Among the top five countries for the number of domestic flights tracked on 5th August, the recovery was lead by China, down just 8% year-on-year.
The latest tracking data highlights the extent to which the recovery of international passenger markets is being suppressed by cross-border travel restrictions and quarantine requirements, coupled with the economic impacts of the Covid-19 pandemic.
Global scheduled passenger jet flight numbers were down approximately 54% on Wednesday 5th August, compared with Wednesday 7th August 2019. However, domestic flights were down only 41%, compared with a 75% decline for international.
In absolute terms, this meant that approximately four-fifths of the nearly 42,000 tracked scheduled passenger jet flights that arrived on 5th August were domestic sectors.
Measured by available seat kilometers, international routes registered a 77% decline for 5th August compared with the equivalent day a year earlier, while the capacity drop for domestic was less than 40%.
Among the top five countries for the number of domestic flights tracked on 5th August, the recovery was lead by China (down just 8% year-on-year), followed by Russia (-9%) and Japan (-18%). In the USA domestic flights were down by more than 48% and in India by nearly 74%.
Airbus and Boeing had by 5th August collectively accumulated a backlog of more than 120 passenger jets that had their first flights more than 60 days ago but are yet to be delivered to customers (excluding the grounded 737 Max).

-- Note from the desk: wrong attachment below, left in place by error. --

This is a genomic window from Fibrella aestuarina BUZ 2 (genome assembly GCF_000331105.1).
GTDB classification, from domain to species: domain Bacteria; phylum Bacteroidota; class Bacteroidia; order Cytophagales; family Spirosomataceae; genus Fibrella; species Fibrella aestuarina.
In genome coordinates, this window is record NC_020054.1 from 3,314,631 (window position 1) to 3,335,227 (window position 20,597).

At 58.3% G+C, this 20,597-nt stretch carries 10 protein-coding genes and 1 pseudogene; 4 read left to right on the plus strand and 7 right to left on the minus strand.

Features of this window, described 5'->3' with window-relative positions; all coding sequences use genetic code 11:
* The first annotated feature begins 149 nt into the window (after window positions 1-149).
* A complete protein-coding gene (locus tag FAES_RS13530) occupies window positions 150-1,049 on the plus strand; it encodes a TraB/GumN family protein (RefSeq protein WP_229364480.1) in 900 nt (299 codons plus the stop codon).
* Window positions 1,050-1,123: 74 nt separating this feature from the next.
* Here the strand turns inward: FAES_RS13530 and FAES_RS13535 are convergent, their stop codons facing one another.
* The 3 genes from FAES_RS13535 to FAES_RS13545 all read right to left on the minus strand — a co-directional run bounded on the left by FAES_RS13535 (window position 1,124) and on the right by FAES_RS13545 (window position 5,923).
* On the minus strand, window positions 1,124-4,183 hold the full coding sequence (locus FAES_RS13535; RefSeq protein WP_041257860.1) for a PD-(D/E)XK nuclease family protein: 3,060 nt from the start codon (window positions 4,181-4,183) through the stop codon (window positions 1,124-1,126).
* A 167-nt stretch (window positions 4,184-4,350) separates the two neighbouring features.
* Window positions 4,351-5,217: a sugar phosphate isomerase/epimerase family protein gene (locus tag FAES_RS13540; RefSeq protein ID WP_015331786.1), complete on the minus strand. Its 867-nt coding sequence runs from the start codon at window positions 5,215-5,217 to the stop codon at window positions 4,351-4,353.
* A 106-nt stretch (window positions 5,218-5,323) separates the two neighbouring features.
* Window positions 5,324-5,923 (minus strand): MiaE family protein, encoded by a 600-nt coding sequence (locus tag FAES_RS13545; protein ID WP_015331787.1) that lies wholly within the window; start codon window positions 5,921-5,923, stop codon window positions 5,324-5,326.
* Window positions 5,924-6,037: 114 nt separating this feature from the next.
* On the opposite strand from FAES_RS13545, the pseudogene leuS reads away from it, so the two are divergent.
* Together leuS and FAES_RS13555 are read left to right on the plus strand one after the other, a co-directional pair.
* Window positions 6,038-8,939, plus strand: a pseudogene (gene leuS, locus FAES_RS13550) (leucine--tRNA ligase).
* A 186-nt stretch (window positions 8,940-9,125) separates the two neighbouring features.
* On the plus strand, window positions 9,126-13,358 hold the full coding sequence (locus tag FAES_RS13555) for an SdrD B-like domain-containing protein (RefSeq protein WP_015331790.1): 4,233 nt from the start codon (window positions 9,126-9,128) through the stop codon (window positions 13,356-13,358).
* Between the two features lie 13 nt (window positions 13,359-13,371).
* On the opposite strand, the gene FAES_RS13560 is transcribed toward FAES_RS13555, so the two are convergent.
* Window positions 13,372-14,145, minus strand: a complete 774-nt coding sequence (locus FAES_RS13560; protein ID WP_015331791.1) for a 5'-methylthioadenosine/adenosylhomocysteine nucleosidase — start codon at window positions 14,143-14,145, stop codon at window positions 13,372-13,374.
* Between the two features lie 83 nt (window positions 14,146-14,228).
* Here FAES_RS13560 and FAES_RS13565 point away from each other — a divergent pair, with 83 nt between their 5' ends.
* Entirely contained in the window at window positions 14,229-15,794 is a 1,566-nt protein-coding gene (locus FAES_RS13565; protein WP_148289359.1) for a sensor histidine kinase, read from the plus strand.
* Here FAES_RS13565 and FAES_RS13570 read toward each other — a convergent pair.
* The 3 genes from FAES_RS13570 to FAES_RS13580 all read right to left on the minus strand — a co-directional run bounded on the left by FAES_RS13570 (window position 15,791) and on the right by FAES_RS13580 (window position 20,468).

The Coronavirus crisis has presented unprecedented challenges both to the logistics of customer acceptance processes for new aircraft, as well as the ability of airlines to finance unneeded fleet additions in the face of the collapse in passenger revenue.
In 2019, an average of 60 days elapsed between the first flight of an Airbus twin-aisle aircraft and delivery, while the figure was only 24 days for Boeing wide bodies. For narrow bodies, Airbus registered an average of 17 days last year while Boeing achieved 26 days, before the suspension of the Max program.
Topping the list of non-delivered aircraft so far in 2020 are four Hong Kong Airlines A330-300s which had their first flights between 650 and 900 days ago, in 2018. Vistara meanwhile is yet to receive four 787-9s that flew 300-400 days ago, in the second half of 2019.
The Airbus A320neo Family is the type with the most examples to have slipped beyond the 60-day threshold with more than 50, although by contrast more than 400 737 Max aircraft have flown but are yet to be delivered pending re-certification.